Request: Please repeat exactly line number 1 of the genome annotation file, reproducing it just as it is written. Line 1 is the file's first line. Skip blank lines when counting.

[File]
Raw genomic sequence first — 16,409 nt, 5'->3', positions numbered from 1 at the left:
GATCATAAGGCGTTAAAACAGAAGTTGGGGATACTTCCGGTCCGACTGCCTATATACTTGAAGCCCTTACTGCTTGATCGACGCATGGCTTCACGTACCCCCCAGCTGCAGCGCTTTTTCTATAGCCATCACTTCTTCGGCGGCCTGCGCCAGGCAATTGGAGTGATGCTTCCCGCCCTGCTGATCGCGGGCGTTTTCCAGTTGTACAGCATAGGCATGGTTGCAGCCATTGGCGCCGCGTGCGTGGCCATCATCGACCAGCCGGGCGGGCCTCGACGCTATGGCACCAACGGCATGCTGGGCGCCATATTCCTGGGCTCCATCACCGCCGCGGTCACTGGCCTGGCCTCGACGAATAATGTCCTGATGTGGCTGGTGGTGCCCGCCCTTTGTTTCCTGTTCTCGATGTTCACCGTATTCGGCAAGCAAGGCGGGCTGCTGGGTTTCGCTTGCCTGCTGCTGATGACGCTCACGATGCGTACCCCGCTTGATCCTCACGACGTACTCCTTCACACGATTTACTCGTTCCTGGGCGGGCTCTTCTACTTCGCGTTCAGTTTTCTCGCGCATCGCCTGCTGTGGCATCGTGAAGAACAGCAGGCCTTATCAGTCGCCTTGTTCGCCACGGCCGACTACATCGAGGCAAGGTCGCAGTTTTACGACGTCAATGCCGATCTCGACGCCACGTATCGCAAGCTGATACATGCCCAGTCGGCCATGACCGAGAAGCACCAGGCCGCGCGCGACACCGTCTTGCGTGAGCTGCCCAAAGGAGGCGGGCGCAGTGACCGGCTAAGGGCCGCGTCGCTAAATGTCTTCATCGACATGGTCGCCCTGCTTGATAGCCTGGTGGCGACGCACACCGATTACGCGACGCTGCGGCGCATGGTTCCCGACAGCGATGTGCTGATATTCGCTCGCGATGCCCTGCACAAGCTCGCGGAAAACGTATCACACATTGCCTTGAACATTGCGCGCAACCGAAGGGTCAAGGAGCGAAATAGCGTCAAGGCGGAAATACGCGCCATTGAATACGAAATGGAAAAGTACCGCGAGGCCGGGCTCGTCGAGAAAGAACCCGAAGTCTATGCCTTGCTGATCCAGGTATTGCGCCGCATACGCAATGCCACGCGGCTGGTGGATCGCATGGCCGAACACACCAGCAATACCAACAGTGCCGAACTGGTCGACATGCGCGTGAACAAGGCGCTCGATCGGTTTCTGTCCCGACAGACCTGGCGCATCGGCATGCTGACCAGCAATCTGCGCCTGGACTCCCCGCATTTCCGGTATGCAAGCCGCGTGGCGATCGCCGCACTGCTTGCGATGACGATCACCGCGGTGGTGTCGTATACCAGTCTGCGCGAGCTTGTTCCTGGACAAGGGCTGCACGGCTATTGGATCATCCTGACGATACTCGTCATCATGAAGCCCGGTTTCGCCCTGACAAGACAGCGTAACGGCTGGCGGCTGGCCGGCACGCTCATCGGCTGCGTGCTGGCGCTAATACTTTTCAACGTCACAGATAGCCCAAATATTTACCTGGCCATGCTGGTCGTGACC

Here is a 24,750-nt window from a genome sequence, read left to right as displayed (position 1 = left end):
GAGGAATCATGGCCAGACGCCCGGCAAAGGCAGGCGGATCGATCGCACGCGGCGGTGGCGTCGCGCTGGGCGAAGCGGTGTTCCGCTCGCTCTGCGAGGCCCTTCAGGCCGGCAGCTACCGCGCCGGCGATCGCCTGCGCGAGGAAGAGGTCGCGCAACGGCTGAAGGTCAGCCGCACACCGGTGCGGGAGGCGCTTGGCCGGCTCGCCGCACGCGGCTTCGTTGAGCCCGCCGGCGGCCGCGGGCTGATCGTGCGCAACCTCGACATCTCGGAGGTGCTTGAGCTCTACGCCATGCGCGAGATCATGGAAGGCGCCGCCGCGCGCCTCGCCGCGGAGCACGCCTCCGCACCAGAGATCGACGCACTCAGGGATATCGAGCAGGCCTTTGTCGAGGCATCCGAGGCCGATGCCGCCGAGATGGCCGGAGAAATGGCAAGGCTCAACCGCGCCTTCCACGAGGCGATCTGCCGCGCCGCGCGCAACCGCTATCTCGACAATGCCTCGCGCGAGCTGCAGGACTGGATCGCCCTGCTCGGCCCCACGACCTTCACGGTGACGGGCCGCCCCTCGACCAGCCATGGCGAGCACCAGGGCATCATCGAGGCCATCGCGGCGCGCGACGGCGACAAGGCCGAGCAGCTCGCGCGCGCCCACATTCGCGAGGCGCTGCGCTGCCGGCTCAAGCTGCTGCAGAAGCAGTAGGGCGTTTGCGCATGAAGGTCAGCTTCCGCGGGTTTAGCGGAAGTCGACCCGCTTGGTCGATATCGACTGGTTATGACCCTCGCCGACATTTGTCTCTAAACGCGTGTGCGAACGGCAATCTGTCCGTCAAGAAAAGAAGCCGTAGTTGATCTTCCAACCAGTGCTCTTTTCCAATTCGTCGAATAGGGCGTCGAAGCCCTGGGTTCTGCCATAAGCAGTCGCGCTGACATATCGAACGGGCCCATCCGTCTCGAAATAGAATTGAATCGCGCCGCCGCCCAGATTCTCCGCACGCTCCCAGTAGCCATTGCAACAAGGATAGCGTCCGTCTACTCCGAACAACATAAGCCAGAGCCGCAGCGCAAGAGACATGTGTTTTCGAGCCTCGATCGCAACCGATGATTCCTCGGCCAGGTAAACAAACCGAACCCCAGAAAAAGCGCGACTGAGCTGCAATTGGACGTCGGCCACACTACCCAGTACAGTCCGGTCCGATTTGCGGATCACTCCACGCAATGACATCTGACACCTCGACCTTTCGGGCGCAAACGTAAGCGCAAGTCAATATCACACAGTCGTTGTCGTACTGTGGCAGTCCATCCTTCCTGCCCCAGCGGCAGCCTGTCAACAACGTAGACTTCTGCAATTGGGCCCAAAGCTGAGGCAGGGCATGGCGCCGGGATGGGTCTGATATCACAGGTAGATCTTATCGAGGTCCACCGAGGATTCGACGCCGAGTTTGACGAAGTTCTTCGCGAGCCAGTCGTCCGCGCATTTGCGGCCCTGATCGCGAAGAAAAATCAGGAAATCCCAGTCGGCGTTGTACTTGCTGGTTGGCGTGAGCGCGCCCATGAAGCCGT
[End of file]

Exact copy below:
Raw genomic sequence first — 16,409 nt, 5'->3', positions numbered from 1 at the left: